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'To refuse them was a mistake': Redress plans for some women excluded from Magdalene scheme

Ombudsman Peter Tyndall has welcomed the government’s acceptance of his recommendations for redress for survivors.

File photo. Former Magdalene Laundry site on Sean McDermott Street in Dublin.
File photo. Former Magdalene Laundry site on Sean McDermott Street in Dublin.
Image: Leah Farrell/Rollingnews.ie

THE GOVERNMENT IS set to act on proposals by the State Ombudsman to include more women under its Magdalene Laundry redress scheme.

In a report last November, Ombudsman Peter Tyndall was sharply critical of the government’s scheme for Magdalene survivors for excluding some applicants.

Many of those women had their applications for redress denied by the Department of Justice as they were not officially recorded as having been resident in the 12 institutions covered by the scheme.

Despite initial objections from the Department to Tyndall’s investigation into 27 specific cases, Minister for Justice Charlie Flanagan said yesterday that he had briefed Cabinet on plans to implement the Ombudsman’s recommendations.

Speaking on RTÉ’s Morning Ireland today, Tyndall said that to not include these women in the redress scheme in the first place “was a mistake”.

“There was a particular group of women who were excluded who worked in the laundries but were deemed not to have been admitted to the laundries,” he said.

We felt the narrowing interpretation of the scheme was wrong. These woman should have been admitted. They had never been compensated for that work. They lived on the grounds of the same convent, ate the same food, under the same nuns.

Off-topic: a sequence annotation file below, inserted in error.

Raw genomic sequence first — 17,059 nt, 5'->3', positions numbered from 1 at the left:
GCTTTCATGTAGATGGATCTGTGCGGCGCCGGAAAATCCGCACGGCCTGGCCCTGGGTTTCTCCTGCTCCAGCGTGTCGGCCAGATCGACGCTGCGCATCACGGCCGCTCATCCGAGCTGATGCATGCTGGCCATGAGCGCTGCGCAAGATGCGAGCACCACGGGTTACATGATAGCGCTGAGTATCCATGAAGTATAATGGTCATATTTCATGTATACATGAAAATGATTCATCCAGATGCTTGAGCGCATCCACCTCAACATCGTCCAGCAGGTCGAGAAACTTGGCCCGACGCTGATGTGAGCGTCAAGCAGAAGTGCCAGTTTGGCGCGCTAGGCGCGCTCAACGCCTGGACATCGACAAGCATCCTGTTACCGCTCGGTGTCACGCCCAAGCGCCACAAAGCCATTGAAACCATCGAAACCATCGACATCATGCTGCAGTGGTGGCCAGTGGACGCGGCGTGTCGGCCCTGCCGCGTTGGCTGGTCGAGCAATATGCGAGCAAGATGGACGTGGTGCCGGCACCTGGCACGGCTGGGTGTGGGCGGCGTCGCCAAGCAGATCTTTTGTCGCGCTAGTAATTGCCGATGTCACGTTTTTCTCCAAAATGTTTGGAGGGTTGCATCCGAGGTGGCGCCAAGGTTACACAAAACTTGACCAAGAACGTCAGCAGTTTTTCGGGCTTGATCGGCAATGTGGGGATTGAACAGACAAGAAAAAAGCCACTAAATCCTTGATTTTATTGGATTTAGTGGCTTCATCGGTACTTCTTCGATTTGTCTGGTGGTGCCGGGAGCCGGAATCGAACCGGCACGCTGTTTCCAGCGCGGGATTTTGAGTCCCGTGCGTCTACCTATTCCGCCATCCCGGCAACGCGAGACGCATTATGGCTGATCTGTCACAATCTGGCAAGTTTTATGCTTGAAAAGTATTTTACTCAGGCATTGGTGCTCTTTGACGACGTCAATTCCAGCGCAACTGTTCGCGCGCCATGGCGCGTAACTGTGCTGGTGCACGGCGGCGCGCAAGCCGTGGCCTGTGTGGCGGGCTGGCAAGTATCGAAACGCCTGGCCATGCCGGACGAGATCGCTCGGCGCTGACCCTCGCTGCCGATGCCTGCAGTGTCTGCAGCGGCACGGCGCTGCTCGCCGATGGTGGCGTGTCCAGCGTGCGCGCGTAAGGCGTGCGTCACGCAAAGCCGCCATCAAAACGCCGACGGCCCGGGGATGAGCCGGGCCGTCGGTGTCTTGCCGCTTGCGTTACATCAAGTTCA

The Ombudsman said that both Taoiseach Leo Varadkar and Minister Flanagan were considerate of his proposals in a recent meeting.

Tyndall said: “It’s fair to say they were receptive. It was a very constructive meeting. The detail we discussed was how to do things rather than whether [to do them].”

He also highlighted cases of women that do not have the capacity to sign the appropriate documentation to secure redress, and suggested that they become wards of the court in order to secure what they are entitled to. “It’s not ideal, but it’s the only way of doing it,” he said.

Taking action

Announcing plans to act on the Ombudsman’s recommendations, Minister Flanagan said that senior counsel Mary O’Toole would be appointed to review cases where the length of time spent is in dispute.

He also said that the counsel would provide assistance to applicants who lack the capacity to accept the award.

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The case of women who weren’t officially recorded as having been “admitted to” a centre will also have their cases explored, by a group to be established in the coming days.

Tyndall added that getting the redress will make a huge difference to the women who’ve been excluded this far.

“It’s not just the financial compensation, it’s the enhanced income,” he said. “Pensions bumped up, access to free healthcare. We think the matter can be resolved in a small matter of months.

There’s no point in starting from scratch or reinventing the wheel with this one. We understand it to be the review we called for in our recommendation, to establish precisely how many women are out there and how they can be offered redress.

Since the Magdalene redress scheme was launched in 2013, 691 applicants have received a total of €25.9 million. In addition, qualifying applicants have had their pensions ‘topped up’ and an enhanced medical card from the HSE.

With reporting from Cianan Brennan

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Sean Murray

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